3 things to consider when taking a private firearms class
Follow this process to decide which classes will give you the best return on your investment
Your department will not and cannot train you enough. I’m sorry, but that’s the hard truth. Even those agencies that have basic academies consisting of several months of intensive training can’t possibly prepare a cop for what they will face on the streets.
This job requires a high degree of skill in a variety of areas and personal studies are the only way to even begin to excel. To enhance our knowledge and our skills, we must take “own time/own dime” classes to keep up.
On the weekend of August 29, 2020, I took “Shooting on the Move – Handgun/Carbine” with Steve Fisher, affectionately known as “Yeti” – he’s a big dude – of Sentinel Concepts at Meadhall Range near McLoud, Oklahoma. These classes aren’t cheap and cop jobs aren’t exactly high paying. We must choose our classes wisely. There’s a process I go through when I decide which classes will give me the best return on investment (ROI).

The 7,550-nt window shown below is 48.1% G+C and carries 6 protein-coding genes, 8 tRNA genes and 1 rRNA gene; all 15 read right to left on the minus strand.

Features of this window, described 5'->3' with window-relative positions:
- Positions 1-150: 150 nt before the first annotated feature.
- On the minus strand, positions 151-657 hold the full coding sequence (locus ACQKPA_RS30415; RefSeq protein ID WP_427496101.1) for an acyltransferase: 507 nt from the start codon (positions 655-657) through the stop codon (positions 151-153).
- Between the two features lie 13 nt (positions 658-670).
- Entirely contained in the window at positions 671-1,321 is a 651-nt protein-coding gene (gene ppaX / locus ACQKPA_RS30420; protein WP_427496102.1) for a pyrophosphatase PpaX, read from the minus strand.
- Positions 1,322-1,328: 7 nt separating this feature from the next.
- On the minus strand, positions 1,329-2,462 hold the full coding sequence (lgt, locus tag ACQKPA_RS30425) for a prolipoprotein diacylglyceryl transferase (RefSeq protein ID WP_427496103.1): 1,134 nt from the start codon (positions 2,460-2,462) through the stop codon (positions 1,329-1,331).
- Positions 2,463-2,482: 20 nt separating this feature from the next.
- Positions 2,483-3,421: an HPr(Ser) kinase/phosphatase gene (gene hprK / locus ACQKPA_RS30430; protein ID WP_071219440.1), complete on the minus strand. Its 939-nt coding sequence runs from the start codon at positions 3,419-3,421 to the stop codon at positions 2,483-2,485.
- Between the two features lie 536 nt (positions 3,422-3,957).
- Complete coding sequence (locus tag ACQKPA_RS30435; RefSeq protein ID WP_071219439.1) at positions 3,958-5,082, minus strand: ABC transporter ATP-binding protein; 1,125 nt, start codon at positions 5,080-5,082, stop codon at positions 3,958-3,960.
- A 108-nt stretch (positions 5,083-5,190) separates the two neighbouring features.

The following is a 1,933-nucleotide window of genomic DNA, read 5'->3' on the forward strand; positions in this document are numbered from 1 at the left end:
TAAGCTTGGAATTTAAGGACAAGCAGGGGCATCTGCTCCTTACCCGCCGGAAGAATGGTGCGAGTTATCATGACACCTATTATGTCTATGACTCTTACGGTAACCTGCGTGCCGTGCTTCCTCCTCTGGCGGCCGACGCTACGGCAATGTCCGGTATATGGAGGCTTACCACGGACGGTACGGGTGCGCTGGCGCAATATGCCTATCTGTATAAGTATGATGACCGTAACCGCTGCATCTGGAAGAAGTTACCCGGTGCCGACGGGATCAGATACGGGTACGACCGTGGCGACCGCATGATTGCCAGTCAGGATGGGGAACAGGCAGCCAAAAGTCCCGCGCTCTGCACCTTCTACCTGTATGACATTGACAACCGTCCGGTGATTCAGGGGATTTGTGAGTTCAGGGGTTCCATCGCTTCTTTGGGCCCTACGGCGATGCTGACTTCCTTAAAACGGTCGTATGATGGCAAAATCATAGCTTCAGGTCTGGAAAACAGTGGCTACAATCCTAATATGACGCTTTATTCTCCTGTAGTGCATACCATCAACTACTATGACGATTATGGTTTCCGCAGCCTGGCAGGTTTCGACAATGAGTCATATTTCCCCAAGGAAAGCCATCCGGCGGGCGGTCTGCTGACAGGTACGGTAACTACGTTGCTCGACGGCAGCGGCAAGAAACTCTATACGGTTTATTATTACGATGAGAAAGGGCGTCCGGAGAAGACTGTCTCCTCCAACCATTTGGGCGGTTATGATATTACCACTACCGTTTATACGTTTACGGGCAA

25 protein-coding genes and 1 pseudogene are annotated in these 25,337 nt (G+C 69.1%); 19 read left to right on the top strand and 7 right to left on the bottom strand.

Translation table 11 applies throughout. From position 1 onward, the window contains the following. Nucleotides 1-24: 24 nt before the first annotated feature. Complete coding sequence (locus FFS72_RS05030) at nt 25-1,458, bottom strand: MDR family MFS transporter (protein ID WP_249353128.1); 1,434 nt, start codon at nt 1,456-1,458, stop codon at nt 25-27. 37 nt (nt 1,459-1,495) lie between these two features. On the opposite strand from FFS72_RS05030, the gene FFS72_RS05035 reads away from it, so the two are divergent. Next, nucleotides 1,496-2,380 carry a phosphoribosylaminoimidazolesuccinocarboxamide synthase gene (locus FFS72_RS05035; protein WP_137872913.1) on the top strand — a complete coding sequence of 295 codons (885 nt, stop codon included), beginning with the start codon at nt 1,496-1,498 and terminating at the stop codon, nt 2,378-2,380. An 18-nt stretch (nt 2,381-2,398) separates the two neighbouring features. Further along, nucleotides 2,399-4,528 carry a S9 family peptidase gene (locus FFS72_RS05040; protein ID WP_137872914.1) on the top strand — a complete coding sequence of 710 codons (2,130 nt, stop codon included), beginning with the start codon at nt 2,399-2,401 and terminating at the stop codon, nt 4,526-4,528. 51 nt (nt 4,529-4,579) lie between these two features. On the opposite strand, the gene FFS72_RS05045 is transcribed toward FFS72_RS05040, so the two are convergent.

1. The instructor
I begin the process by vetting the instructor. I’d never taken a class with Steve before and all of my knowledge of him was from the Internet via podcasts and interviews. He has a sterling reputation as a trainer, but I’d never met him. I talked about ROI in the first paragraph. I know through mutual friends that Steve has made his classes available to cops and military folks and worked out payment as a secondary consideration. After that, I knew I had to train with the guy.
2. Your needs and weaknesses
When choosing a class, we (students) must focus on those skills we need. Look at what you do in your job. What threats are you likely to face? In today’s environment, shooting on the move is a much-needed skill for law enforcement.